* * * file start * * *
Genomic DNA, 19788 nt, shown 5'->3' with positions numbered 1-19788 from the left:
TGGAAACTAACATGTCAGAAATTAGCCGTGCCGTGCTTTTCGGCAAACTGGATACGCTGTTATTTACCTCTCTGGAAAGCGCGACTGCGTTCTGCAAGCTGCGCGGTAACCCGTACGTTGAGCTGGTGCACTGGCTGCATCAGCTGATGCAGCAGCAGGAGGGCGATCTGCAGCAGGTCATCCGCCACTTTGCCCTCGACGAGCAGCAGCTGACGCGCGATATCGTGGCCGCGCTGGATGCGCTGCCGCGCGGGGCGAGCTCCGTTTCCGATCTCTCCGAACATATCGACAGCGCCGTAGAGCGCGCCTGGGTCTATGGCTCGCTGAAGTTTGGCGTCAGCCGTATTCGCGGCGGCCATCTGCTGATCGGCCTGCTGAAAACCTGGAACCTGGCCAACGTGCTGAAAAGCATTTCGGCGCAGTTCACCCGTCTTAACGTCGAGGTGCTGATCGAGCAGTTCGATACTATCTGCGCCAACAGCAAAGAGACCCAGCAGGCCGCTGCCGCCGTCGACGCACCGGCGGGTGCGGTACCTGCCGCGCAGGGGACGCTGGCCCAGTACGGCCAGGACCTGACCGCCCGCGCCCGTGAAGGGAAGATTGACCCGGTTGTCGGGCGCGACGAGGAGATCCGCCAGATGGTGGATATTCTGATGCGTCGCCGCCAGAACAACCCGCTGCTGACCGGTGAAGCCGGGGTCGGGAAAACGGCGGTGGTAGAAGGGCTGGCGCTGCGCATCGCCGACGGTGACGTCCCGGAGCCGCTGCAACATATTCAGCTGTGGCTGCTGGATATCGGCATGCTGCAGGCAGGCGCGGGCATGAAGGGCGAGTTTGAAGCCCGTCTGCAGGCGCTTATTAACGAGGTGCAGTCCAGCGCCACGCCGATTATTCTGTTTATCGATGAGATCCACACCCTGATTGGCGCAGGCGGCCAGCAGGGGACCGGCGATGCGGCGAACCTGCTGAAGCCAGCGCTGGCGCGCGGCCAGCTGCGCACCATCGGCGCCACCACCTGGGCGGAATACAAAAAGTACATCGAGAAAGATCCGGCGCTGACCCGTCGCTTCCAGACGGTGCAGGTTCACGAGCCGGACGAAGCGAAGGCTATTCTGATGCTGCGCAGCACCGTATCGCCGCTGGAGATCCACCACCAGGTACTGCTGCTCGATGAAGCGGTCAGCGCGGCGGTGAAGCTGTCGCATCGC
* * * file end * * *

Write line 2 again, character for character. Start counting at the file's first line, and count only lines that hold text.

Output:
TGGAAACTAACATGTCAGAAATTAGCCGTGCCGTGCTTTTCGGCAAACTGGATACGCTGTTATTTACCTCTCTGGAAAGCGCGACTGCGTTCTGCAAGCTGCGCGGTAACCCGTACGTTGAGCTGGTGCACTGGCTGCATCAGCTGATGCAGCAGCAGGAGGGCGATCTGCAGCAGGTCATCCGCCACTTTGCCCTCGACGAGCAGCAGCTGACGCGCGATATCGTGGCCGCGCTGGATGCGCTGCCGCGCGGGGCGAGCTCCGTTTCCGATCTCTCCGAACATATCGACAGCGCCGTAGAGCGCGCCTGGGTCTATGGCTCGCTGAAGTTTGGCGTCAGCCGTATTCGCGGCGGCCATCTGCTGATCGGCCTGCTGAAAACCTGGAACCTGGCCAACGTGCTGAAAAGCATTTCGGCGCAGTTCACCCGTCTTAACGTCGAGGTGCTGATCGAGCAGTTCGATACTATCTGCGCCAACAGCAAAGAGACCCAGCAGGCCGCTGCCGCCGTCGACGCACCGGCGGGTGCGGTACCTGCCGCGCAGGGGACGCTGGCCCAGTACGGCCAGGACCTGACCGCCCGCGCCCGTGAAGGGAAGATTGACCCGGTTGTCGGGCGCGACGAGGAGATCCGCCAGATGGTGGATATTCTGATGCGTCGCCGCCAGAACAACCCGCTGCTGACCGGTGAAGCCGGGGTCGGGAAAACGGCGGTGGTAGAAGGGCTGGCGCTGCGCATCGCCGACGGTGACGTCCCGGAGCCGCTGCAACATATTCAGCTGTGGCTGCTGGATATCGGCATGCTGCAGGCAGGCGCGGGCATGAAGGGCGAGTTTGAAGCCCGTCTGCAGGCGCTTATTAACGAGGTGCAGTCCAGCGCCACGCCGATTATTCTGTTTATCGATGAGATCCACACCCTGATTGGCGCAGGCGGCCAGCAGGGGACCGGCGATGCGGCGAACCTGCTGAAGCCAGCGCTGGCGCGCGGCCAGCTGCGCACCATCGGCGCCACCACCTGGGCGGAATACAAAAAGTACATCGAGAAAGATCCGGCGCTGACCCGTCGCTTCCAGACGGTGCAGGTTCACGAGCCGGACGAAGCGAAGGCTATTCTGATGCTGCGCAGCACCGTATCGCCGCTGGAGATCCACCACCAGGTACTGCTGCTCGATGAAGCGGTCAGCGCGGCGGTGAAGCTGTCGCATCGC